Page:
Every year your fridge alone uses as much power as the average African. Which is to say, it's a major contributor to your annual electricity bill, and a significant factor contributing to the U.S.'s energy demand.
The reason: Most American fridges are large, and all of them use old technology based around a compressor and a chemical refrigerant. Not much has changed since GE introduced the first electric fridge in 1927. The compressor pushes out heat into the kitchen to make it cooler inside for your food.
Scientists have known since the 1880s that certain metals heat up in the presence of magnets and cool down as they move away. The problem has been harnessing what's called the "magnetocaloric" effect to drive temperatures down to low enough levels. It's only in the last five years, by using new materials and configurations, that GE has begun to reach temperatures useful for refrigeration.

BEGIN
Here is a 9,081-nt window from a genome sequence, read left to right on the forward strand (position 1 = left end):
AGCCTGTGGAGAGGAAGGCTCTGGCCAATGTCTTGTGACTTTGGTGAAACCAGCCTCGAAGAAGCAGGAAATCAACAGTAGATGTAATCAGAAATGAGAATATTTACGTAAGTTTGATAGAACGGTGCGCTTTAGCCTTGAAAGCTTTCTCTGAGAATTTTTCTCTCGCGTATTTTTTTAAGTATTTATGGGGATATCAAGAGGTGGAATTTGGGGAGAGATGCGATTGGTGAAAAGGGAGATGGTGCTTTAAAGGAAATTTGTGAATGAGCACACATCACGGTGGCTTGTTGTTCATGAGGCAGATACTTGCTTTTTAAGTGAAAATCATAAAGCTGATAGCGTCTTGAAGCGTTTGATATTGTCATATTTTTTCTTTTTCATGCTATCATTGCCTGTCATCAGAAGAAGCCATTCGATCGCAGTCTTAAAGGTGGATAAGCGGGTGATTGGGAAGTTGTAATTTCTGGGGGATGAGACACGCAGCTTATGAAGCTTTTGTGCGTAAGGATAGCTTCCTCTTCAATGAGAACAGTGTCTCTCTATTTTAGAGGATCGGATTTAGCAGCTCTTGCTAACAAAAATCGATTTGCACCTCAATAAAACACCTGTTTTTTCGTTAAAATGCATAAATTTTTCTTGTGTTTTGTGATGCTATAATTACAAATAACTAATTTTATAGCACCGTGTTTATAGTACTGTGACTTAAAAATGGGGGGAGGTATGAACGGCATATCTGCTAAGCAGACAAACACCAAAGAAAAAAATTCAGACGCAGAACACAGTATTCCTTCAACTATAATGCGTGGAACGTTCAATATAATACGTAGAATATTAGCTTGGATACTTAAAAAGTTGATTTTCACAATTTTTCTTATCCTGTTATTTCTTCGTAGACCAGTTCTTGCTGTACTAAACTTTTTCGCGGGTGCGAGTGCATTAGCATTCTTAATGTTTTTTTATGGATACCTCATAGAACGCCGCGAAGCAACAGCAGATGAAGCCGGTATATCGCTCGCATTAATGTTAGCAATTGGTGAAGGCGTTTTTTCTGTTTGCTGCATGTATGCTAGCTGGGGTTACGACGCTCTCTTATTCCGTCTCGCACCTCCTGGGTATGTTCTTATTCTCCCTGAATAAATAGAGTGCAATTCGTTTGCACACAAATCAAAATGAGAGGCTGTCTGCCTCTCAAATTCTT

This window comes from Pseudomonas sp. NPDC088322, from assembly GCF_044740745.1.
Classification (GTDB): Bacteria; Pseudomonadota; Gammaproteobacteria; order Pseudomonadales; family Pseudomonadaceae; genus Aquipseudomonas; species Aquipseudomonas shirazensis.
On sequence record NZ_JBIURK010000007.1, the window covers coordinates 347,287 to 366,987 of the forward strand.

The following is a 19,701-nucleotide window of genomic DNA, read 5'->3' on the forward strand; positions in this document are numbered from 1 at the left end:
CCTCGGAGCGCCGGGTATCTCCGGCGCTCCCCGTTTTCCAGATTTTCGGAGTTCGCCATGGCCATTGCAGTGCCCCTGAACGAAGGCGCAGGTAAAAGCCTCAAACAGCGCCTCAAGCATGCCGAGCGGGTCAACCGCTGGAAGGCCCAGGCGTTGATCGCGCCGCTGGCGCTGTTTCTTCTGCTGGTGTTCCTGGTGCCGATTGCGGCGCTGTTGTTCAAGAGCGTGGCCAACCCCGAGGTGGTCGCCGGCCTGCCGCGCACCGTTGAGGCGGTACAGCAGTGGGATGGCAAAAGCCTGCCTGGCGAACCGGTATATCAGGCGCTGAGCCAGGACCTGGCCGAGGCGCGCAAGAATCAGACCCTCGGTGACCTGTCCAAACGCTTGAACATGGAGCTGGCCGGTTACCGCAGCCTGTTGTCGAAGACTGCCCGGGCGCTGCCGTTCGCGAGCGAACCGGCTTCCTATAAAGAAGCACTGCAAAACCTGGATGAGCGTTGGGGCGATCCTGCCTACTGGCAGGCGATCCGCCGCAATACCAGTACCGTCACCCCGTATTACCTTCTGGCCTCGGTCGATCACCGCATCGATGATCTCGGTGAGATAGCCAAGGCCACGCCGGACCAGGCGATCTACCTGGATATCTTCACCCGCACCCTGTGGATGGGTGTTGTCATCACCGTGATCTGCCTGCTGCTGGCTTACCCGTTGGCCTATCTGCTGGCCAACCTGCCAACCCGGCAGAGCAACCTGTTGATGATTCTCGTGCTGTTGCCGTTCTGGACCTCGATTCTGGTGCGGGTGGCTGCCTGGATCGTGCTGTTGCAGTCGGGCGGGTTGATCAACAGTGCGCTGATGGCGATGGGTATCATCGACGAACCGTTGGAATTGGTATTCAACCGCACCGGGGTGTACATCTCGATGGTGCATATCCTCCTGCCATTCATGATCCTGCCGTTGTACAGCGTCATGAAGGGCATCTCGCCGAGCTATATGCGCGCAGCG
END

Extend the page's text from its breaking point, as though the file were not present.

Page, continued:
The GE team has built a prototype the size of a shopping cart, and shown it to staff at the Department of Energy, the White House, and the Environmental Protection Agency. It hopes to have a product on the market in the next decade.